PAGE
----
I am sure I can beat all of the three stooges (longride, Budglyd, and Serasuzy) on equally prepared Buell Blasts. However, the only way I can get to the next level is some track education and some track days. Sean's the man on this one

I found the same thing to be true in skiing. I was stuck intermediate land for a long time until I took some expert lessons.. It is amazing how many bad habits you have when you are "self taught".
 

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1st study Keith Codes Cornering II book, buy a race suit, gloves, boots, helmet and back protector along with a set of track/street tires. Everything, except the helmet, can be bought off e-bay for about a third of the price of new. Now attend any Track school; best you can afford. After completing a track school do a few track days and go to a few club level races, which will show that even at the club level there is a big difference in speed. All this does not have to cost as much as you would think and plus it will be the best money you ever spent.
 

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Re: Take Sean's advice

Could you beat them in a race, simply because a B-Last won't rev to 9,000Rpm?
 

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Brother Caveman makes an excellent point.

Read, take classes, or go to a track day because the input you get from professional fast guys will be of better quality and applicability than that of the well-intentioned. Going fast on the street is a risky business. You're exhibiting profound common sense. Never do anything that contradicts your inner voice in this regard. The fast guys in the canyons may be playing the odds. As long as there are no gravel spills in the corners or vehicles pulling out of blind driveways, they're first to the next stop sign. Fast for clear and dry pavement is no big deal. The same speed would be inappropriate when there's a surprise around the next curve and the margin of safety becomes slim to none. Also try stickier tires and adjusting your suspension. If the desire takes you, get a sportbike. Lots of factors can affect your confidence. Take your time and experiment. Best of luck, Ren. I like your style.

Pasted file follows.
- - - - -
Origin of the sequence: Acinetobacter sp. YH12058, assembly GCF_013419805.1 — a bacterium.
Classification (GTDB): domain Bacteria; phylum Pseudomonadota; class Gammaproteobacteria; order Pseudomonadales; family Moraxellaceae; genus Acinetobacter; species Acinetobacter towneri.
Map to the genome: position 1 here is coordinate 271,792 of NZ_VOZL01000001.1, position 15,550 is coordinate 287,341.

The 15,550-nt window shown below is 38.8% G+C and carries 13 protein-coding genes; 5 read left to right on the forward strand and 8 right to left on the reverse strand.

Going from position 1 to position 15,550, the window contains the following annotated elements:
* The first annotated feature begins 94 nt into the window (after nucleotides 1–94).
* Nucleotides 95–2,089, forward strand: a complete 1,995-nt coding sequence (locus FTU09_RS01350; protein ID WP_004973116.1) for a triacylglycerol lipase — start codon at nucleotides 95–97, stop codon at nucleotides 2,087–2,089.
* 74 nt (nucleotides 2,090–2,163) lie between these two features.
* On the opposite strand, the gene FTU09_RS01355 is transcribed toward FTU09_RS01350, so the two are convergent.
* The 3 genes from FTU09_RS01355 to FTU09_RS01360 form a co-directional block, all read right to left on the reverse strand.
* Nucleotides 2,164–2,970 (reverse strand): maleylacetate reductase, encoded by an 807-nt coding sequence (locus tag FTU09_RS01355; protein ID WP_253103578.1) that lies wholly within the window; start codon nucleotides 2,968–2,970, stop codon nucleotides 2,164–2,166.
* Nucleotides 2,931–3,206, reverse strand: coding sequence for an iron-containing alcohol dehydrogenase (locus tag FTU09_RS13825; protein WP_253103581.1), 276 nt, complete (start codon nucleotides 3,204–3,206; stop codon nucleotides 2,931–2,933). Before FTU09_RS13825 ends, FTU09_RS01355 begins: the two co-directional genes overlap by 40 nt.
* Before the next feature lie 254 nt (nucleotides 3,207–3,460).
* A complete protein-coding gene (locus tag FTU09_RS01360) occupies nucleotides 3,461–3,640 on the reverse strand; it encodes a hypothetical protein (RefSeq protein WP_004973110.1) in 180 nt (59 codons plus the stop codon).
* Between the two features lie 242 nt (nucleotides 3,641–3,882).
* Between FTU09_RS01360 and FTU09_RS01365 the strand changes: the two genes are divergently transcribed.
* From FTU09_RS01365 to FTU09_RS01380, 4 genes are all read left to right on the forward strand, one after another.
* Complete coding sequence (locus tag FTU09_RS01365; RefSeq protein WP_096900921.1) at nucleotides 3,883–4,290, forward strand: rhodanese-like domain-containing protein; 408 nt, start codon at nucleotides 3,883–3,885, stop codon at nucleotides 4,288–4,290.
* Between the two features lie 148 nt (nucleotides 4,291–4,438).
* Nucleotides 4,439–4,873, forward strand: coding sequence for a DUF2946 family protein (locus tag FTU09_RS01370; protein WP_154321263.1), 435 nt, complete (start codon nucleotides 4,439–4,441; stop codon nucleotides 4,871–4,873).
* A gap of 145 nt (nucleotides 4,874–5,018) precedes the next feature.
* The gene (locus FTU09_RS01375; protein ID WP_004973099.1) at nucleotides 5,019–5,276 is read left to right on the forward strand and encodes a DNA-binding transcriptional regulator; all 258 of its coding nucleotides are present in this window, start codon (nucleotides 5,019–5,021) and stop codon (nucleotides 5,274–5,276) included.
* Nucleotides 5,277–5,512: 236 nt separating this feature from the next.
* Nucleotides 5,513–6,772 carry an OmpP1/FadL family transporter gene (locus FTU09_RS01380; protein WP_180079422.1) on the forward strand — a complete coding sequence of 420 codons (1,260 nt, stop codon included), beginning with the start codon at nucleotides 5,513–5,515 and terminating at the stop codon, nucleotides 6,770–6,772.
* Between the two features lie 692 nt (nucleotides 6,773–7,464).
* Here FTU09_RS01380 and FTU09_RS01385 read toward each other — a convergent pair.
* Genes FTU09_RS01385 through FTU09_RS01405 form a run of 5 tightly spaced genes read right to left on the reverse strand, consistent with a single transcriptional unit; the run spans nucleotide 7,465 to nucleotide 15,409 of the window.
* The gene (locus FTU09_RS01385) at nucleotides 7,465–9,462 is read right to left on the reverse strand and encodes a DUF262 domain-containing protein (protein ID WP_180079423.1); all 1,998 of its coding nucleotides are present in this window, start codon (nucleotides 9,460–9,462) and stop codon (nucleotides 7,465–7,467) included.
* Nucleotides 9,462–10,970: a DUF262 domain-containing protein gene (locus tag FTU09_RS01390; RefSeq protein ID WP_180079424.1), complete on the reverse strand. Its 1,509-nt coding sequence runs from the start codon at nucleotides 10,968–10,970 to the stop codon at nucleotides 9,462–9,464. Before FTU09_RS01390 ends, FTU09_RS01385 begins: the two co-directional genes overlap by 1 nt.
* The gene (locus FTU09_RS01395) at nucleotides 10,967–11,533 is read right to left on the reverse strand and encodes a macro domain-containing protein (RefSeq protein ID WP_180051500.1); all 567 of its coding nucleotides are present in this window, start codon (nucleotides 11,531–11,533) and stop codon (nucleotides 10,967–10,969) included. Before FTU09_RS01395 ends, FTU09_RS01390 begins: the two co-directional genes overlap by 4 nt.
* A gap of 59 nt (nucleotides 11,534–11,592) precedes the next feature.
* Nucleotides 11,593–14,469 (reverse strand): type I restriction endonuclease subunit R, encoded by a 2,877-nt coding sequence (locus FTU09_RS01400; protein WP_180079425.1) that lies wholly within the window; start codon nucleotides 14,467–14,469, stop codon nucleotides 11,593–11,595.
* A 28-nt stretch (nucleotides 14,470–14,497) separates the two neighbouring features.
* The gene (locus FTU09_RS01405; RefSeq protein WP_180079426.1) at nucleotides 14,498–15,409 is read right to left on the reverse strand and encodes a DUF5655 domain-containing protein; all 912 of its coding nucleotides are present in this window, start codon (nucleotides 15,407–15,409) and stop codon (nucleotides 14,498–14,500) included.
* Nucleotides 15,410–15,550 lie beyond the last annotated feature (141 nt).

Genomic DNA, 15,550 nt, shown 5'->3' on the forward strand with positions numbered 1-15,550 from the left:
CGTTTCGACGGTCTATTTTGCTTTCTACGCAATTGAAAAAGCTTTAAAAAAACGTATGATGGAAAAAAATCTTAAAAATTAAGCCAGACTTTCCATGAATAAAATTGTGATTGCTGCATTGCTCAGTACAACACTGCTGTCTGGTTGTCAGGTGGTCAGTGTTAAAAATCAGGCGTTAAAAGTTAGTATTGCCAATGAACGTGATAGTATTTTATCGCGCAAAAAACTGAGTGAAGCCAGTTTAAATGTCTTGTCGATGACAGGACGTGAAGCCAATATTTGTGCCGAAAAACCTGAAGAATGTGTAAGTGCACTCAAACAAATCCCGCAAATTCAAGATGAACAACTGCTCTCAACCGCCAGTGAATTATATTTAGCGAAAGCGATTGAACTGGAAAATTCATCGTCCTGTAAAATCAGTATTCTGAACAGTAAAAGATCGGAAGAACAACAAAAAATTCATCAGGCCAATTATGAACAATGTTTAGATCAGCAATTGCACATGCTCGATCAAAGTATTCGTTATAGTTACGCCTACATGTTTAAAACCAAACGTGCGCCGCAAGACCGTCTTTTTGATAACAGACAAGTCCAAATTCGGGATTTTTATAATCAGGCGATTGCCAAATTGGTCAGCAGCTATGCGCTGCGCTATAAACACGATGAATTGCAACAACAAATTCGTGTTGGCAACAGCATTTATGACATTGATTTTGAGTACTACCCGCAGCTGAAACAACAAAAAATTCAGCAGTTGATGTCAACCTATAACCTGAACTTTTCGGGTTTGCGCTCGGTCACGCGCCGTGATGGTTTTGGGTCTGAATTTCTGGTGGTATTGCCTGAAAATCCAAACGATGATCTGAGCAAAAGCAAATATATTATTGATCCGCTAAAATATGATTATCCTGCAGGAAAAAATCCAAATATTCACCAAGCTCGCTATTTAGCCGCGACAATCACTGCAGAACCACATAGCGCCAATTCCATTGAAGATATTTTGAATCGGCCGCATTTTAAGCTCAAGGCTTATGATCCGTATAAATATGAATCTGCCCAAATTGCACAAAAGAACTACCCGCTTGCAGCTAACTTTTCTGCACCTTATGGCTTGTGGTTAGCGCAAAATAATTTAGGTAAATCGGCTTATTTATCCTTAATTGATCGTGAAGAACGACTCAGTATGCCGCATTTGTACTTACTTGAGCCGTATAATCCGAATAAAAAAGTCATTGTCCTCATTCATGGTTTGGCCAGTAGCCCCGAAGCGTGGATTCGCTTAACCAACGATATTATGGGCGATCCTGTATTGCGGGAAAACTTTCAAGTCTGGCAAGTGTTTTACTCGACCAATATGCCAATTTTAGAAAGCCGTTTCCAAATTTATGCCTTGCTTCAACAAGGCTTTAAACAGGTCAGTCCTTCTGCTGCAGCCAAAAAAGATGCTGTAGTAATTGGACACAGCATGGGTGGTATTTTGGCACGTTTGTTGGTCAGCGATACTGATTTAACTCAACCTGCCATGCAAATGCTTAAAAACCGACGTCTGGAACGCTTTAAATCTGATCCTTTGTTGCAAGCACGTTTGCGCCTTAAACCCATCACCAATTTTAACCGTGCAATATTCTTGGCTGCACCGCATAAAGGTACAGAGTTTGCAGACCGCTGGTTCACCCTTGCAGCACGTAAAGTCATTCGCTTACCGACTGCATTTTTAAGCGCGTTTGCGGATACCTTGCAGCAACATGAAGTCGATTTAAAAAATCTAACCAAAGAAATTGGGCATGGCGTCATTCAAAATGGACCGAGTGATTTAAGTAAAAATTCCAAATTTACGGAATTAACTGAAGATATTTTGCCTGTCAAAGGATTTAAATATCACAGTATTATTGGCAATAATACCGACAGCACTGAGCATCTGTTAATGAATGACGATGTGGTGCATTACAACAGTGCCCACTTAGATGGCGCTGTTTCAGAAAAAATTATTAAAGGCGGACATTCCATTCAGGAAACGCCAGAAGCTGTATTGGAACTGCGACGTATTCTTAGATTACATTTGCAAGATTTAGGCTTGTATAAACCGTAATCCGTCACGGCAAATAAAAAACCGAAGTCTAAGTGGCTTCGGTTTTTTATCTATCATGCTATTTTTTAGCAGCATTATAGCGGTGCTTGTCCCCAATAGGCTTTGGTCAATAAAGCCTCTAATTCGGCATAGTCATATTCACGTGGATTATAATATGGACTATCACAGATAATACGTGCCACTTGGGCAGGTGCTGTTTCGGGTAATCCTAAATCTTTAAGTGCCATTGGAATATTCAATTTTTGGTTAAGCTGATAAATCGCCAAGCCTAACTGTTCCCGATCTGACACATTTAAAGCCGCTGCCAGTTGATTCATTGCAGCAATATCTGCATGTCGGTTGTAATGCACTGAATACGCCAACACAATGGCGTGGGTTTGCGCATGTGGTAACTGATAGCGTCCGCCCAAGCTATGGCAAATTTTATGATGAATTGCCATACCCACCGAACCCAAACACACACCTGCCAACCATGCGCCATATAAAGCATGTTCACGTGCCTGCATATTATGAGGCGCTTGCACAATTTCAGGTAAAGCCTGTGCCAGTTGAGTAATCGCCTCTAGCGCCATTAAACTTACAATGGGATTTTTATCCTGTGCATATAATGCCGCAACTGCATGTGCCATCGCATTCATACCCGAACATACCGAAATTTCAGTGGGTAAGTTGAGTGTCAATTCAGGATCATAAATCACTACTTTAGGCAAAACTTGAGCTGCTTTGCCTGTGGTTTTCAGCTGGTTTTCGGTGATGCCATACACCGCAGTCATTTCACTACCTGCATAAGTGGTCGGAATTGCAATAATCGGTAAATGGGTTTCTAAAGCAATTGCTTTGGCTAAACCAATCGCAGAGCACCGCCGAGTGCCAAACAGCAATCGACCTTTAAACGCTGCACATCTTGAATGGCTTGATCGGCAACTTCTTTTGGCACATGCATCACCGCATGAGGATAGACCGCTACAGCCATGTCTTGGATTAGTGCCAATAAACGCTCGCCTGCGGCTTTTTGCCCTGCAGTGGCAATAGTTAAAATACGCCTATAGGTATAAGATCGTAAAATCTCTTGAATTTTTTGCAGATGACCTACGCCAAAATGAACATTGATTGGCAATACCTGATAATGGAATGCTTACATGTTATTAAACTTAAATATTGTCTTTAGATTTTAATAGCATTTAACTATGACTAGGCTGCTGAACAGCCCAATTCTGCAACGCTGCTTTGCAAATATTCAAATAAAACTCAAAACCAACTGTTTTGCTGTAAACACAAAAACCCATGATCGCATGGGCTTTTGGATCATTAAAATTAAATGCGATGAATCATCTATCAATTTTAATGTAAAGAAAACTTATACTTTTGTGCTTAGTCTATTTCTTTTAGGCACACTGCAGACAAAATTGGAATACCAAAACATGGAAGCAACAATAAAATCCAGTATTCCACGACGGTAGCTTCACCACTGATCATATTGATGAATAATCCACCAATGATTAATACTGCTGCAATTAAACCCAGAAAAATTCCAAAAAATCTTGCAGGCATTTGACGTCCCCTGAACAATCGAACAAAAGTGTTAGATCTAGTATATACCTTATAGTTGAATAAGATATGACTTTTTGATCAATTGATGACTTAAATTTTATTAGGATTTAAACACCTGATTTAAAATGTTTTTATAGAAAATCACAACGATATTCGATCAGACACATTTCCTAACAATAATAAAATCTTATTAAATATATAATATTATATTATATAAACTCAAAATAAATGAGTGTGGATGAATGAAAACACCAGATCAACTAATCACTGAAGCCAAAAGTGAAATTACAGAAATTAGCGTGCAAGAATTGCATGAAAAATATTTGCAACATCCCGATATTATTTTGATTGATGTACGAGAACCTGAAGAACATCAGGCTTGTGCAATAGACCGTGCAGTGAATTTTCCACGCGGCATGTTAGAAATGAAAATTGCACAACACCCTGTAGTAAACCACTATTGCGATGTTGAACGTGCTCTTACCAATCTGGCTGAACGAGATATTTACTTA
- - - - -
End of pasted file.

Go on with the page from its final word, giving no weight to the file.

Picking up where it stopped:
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Re: Brother Caveman makes an excellent point.

"The fast guys in the canyons may be playing the odds. As long as there are no gravel spills in the corners or vehicles pulling out of blind driveways, they're first to the next stop sign.'"

Amen. One of the things I do is go out on road slow to warm up and check road conditions. I come back on the same road faster but that is no gurantee some farmer won't pull out of his land on some tractor.
 

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Maybe an inexpensive and lighter bike would also play party to increasing your skill as a rider? having a better, more precise feel for what's happening under you might be more of an aid than you first realize :)